January 03, 2022

Taking Stock

A widely accepted view in medical ethics circles is that “substitute decision-makers,” or individuals who are making a medical decision on behalf of someone who is unable to make decisions herself, should choose based on what the patient “would want” if only she could speak up. This notion of “would want” is based on the fanciful idea that if the patient could temporarily emerge from coma or dementia or delirium—whatever is getting in the way of her actively participating in medical decision-making—and could look down at her actual self, she would have a definite opinion about what course of action to pursue. 

There’s another, sometimes equally fantastic idea at the heart of the substitute decision making model. This idea relates to how substitute decision-makers should figure out what the disembodied patient would want for herself. The idea is that surrogates can infer what the patient would, hypothetically, want if they consider the past choices the patient has made. Now, this is sometimes fairly straight-forward. If, for example, the patient was faced with almost exactly the same situation previously but was at that time able to make a decision herself, then the surrogate can conclude she would make the same decision this time. That isn’t strictly speaking true, because there is at least one critical difference between the earlier situation and the present one, and that’s precisely the loss of capacity. The patient might, for instance, have chosen life-prolonging treatment at a time when she was cognitively intact but now has developed dementia, so receiving the same kind of treatment now as then, if successful, would entail prolonging a qualitatively very different type of life. 

More commonly, the patient never before faced the precise clinical situation she confronts today, but she behaved in certain predictable ways in the past that allow the surrogate to extrapolate from then to now. She might have repeatedly refused to take medications when offered treatment. But does refusal to take pills against depression or antibiotics for an infection that was probably, in retrospect, viral, imply that she would refuse potentially life-prolonging chemotherapy for cancer? 

What all these scenarios have in common is the belief that people are consistent across the years, that they have a constant set of values and beliefs or, better yet, a coherent life narrative. Palliative care makes use of an analogous framework for different reasons. Rather than being concerned with what medical treatment people would want if they could choose for themselves, it is interested in making sure that the last “chapter of life” fits with the previous “chapters,” forming a unified, intelligible narrative. Both the ethicists’ goals and the palliative care clinician’s goals are laudable and the strategies constitute reasonable, well-intentioned approaches to solving inherently insoluble problems. Yet, in a very fundamental way, these strategies are at odds with what countless Americans do every January 1—make New Year’s resolutions. A resolution entails looking back, much as do the ethics and palliative care paradigms, but then deliberately opting for a course correction. They are our chance to assert that we don't like all or part of our past behavior and we want to alter our trajectory. Perhaps we were very consistent in the kinds of choices we made, but now we see those choices as selfish or dangerous or otherwise wrong-headed and we aspire to pursue a course that’s not of a piece with what has come before. Maybe we think our earlier choices were reasonable when we made them, but circumstances have changed—before, we were in good health, now we are in poor health; before, we thought global warming was a theory that might prove incorrect, now we realize it is a real and present danger; before, we had friends and family, now we are all alone.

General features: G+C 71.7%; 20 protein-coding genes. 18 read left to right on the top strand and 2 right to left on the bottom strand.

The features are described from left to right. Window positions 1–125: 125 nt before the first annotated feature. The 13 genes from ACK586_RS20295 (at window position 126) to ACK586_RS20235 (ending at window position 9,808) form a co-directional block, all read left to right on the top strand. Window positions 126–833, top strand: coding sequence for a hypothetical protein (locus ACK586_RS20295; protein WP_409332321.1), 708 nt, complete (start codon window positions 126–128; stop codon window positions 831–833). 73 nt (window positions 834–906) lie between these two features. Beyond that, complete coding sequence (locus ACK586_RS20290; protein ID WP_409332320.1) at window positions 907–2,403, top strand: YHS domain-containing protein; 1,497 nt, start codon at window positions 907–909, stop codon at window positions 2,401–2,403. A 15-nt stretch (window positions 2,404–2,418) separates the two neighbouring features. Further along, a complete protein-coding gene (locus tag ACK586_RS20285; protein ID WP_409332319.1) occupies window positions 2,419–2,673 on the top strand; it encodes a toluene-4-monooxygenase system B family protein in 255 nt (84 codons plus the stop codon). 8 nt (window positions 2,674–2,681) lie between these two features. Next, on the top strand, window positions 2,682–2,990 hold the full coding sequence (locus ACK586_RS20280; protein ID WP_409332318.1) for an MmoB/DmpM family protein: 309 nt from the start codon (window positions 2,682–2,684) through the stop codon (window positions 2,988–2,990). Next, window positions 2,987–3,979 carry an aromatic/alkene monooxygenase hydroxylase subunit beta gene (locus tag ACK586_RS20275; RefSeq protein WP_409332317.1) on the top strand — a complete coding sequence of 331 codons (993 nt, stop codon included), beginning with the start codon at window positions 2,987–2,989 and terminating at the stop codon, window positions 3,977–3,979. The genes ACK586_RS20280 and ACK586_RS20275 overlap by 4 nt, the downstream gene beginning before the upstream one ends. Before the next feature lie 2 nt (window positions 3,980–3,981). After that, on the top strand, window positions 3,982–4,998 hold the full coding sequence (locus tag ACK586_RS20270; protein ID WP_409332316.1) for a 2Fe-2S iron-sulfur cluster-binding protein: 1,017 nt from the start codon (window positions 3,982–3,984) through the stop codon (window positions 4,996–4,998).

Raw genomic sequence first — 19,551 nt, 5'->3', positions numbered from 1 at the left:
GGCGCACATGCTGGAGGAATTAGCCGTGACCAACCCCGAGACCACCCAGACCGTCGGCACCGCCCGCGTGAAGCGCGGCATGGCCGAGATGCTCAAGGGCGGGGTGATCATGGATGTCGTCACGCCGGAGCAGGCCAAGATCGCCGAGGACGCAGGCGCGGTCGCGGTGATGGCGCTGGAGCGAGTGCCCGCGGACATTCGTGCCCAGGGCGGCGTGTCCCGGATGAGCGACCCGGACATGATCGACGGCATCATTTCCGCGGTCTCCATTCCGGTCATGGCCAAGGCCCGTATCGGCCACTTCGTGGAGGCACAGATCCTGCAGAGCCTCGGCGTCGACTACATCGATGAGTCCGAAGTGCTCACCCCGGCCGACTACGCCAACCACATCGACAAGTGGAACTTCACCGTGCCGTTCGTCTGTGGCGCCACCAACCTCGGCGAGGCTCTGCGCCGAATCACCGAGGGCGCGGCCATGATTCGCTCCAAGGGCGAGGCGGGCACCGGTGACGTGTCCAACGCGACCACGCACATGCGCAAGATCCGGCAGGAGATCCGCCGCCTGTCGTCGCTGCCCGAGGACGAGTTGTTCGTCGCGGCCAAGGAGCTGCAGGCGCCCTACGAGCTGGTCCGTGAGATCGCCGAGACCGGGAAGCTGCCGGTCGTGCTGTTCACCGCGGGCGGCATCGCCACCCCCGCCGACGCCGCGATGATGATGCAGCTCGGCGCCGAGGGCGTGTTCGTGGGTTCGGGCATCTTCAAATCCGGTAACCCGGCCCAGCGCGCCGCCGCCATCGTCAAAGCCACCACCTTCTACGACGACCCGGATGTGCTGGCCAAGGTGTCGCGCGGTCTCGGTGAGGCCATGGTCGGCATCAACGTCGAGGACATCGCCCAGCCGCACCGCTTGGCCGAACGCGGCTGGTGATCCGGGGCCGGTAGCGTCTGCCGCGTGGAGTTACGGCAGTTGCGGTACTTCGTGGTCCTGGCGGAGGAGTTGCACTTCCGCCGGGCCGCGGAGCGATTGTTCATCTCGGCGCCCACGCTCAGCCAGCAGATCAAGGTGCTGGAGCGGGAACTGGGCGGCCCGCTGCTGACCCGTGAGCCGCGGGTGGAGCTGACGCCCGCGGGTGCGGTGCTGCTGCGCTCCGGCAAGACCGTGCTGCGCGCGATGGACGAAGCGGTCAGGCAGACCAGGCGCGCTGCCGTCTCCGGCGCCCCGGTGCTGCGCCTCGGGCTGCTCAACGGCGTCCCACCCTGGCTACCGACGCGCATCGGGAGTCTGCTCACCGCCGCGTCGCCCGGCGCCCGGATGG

The concept of the New Year’s resolution, according to “Inside History,” is at least 4000 years old. The Babylonians promised their gods they would improve their conduct—in exchange for a good harvest. The Romans under Julius Caesar also made an annual pact with the gods. Christians ask for forgiveness for their mistakes and pray for a better future. Jews on the Jewish new year, Rosh Hashanah, also look both backwards and forwards; then, on Yom Kippur, which follows just a few days later, they ask those they have wronged to forgive them and they seek to make amends. In every case, human beings simultaneously acknowledge the cyclic nature of life, with its predictable repetitiveness, and recognize the possibility of change. I like the tradition of taking stock. I think it is useful to review our journey to the present, where we have been both physically and emotionally, what we have accomplished, where we have failed. Some years, this process may focus on reviewing our finances or our advance directives; other years, it may focus on our career or our relationships. Whatever slice of life we choose to examine, we have the free will, the agency, the self-control to change. We are not always able to make radical changes, nor can we escape our genetic limitations or other fixed constraints. As we near the end of life, we cannot realistically undertake to make changes that would take many years to implement or that require more energy than we can muster. Nonetheless, when we take stock, we have the opportunity to interpret our past. Perhaps we will see our lives not as following a straight path towards the end but rather as a voyage with many twists and turns.